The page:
With such low water flow rates a logical question would be how long does water remain in a drinker line?  Since the water flow rate changes along the length of a drinker line, the length of time it takes for “fresh” water to reach a specific nipple depends upon the location of the nipple.  The closer a nipple is to the beginning of a drinker line, the less time it takes fresh water to reach that nipple.  A second consideration is the amount of water the birds are drinking.  The younger the birds, the lower the water consumption rate, and the “older” the water tends to be in a drinker line.
 
Figures 4 and 5 illustrate the average amount of time it takes for fresh water to reach various points along the length of a 240' drinker line based on data collected in the aforementioned study.  At the beginning of the flock, it was found that it took approximately an hour for the water to travel the first 30' of a drinker line.  To make it half way down the length of the drinker line took five hours.  To make it nearly to the end of the 240' drinker line required about a day.  Again, it takes a long time for the water to get to the end of the drinker line because the farther you are along the drinker line, the fewer the number of nipples drawing water from the drinker line.  For the first few feet, you have hundreds of nipples drawing water from a drinker line.  The last fifty feet, only dozens of nipples are drawing water from the line, resulting in the water coming to a virtual standstill.  
 
As the birds got older, the amount of time water remained in the drinker line decreased as water consumption rates increased.  By the end of the flock, it took on average five minutes for the fresh water to reach a nipple 30' from the incoming pressure regulator, 30 minutes to reach the halfway mark, and two hours to reach the last few nipples on the drinker line.  Though the travel times were significantly reduced by the end of the flock, it is clear that for even market-age birds, water flow rates are such that for the majority of the birds in a house it takes 30 minutes or more for the water to travel from the incoming pressure regulator to the nipple they are drinking from.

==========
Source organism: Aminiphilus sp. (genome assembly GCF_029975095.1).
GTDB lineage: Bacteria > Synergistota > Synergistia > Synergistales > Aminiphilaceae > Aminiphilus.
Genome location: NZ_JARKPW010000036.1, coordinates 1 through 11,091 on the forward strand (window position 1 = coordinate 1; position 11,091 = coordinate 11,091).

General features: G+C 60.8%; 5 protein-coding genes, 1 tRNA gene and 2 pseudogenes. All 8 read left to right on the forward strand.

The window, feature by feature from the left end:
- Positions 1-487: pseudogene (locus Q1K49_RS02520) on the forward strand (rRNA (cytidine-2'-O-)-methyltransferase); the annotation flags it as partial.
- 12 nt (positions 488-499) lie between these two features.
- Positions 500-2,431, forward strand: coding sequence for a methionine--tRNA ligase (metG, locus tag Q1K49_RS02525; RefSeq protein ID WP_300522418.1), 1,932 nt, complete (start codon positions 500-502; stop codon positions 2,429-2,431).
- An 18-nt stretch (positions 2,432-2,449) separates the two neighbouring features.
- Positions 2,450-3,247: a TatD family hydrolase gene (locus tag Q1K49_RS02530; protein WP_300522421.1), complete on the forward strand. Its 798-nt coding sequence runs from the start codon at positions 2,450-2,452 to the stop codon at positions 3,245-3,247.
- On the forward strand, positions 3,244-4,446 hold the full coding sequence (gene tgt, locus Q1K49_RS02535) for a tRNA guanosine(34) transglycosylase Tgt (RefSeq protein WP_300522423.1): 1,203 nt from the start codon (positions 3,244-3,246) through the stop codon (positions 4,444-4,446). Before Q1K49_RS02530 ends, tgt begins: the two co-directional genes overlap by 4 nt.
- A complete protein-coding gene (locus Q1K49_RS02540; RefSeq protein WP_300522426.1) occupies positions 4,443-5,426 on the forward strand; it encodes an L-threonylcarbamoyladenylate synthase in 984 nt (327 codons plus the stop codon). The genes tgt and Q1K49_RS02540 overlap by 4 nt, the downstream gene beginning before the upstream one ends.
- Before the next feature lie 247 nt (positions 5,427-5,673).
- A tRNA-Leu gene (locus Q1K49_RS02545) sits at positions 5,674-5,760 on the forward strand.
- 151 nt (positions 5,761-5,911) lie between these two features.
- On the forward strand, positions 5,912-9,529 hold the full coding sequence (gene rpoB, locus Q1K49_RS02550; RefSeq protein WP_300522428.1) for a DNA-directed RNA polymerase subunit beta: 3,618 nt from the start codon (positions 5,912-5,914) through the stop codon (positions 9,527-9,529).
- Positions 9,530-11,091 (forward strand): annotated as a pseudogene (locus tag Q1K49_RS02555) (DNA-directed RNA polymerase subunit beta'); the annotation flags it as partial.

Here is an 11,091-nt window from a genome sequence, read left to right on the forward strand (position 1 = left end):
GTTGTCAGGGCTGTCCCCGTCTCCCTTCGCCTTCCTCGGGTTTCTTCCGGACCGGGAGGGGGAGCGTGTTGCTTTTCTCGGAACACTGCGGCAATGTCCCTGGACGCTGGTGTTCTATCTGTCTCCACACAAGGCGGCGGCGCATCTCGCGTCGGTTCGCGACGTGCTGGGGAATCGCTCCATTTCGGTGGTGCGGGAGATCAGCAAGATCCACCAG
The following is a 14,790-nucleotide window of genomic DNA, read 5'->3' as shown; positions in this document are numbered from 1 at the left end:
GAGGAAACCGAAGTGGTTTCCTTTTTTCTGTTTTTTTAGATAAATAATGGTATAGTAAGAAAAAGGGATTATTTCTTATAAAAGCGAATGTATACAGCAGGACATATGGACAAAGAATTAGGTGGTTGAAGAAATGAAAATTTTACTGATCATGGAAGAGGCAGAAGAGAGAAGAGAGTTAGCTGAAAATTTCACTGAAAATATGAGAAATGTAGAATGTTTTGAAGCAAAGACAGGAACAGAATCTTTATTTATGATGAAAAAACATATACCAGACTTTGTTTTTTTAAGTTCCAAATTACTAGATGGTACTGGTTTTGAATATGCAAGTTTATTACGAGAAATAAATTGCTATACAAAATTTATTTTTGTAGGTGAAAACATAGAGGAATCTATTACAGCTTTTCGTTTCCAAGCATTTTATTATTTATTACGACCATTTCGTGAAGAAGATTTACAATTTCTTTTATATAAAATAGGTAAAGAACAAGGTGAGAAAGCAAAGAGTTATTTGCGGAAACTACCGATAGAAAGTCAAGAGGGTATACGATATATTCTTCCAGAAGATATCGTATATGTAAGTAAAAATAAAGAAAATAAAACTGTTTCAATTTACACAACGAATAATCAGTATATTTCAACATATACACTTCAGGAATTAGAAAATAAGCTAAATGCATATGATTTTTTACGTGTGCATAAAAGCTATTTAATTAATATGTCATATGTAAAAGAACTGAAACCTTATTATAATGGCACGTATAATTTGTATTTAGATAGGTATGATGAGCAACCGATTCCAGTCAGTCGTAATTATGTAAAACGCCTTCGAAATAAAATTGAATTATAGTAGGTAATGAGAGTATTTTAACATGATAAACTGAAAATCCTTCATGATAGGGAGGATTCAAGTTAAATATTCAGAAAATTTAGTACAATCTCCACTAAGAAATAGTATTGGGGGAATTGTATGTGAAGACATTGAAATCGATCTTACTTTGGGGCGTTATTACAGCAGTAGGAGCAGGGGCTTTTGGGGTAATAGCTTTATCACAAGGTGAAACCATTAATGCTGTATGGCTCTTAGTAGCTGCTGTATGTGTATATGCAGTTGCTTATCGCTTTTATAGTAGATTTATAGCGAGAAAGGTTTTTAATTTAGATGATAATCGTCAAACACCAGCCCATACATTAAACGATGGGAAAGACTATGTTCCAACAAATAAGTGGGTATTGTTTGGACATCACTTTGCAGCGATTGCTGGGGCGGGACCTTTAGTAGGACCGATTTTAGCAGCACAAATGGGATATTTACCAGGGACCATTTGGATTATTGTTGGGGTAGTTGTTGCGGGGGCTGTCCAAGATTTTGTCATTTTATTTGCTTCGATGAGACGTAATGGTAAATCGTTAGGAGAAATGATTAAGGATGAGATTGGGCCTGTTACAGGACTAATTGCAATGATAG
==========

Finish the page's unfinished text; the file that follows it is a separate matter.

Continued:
It is important to note that values illustrated in Figures 4 and 5 are the averages for each day.  At points during the day, since the flow rates can increase three times or more due to increased feeding activity, the travel times would be reduced by a factor of three or more.  Conversely, during periods of low drinking activity or at night when there is essentially no drinking, the water travel times could be dramatically increased.  What this research makes clear is regardless of bird age, flow rates in poultry house drinker lines are very low and therefore the amount of time it takes for fresh water to get to a bird is closer to hours than seconds.
 
Of course, the above figures are for a specific house and would change on based on bird density and size of bird grown, but probably not as much as you may think.  Water consumption will roughly follow bird density expressed in pounds per square foot (kg/m2).  On the farm studied, the birds were grown at a maximum density of approximately 6.7 lbs/ft2 (33 kg/m2).   Therefore in houses where birds are grown at a higher density, for instance 8 lbs/ft2 (39 kg/m2), we would expect the water flow rates would be roughly proportionally higher (20%) than illustrated in the above figures.  What about houses with higher flow nipples, different breeds of birds, or growing birds during hot weather?  Yes, these variables could change drinker line flow rates, but they wouldn’t be dramatically different from the relatively low flow rates documented in this study.  In the end, when envisioning drinker line flow rates it is more appropriate to imagine an extremely lazy river or a slow moving snail,  than a rushing river.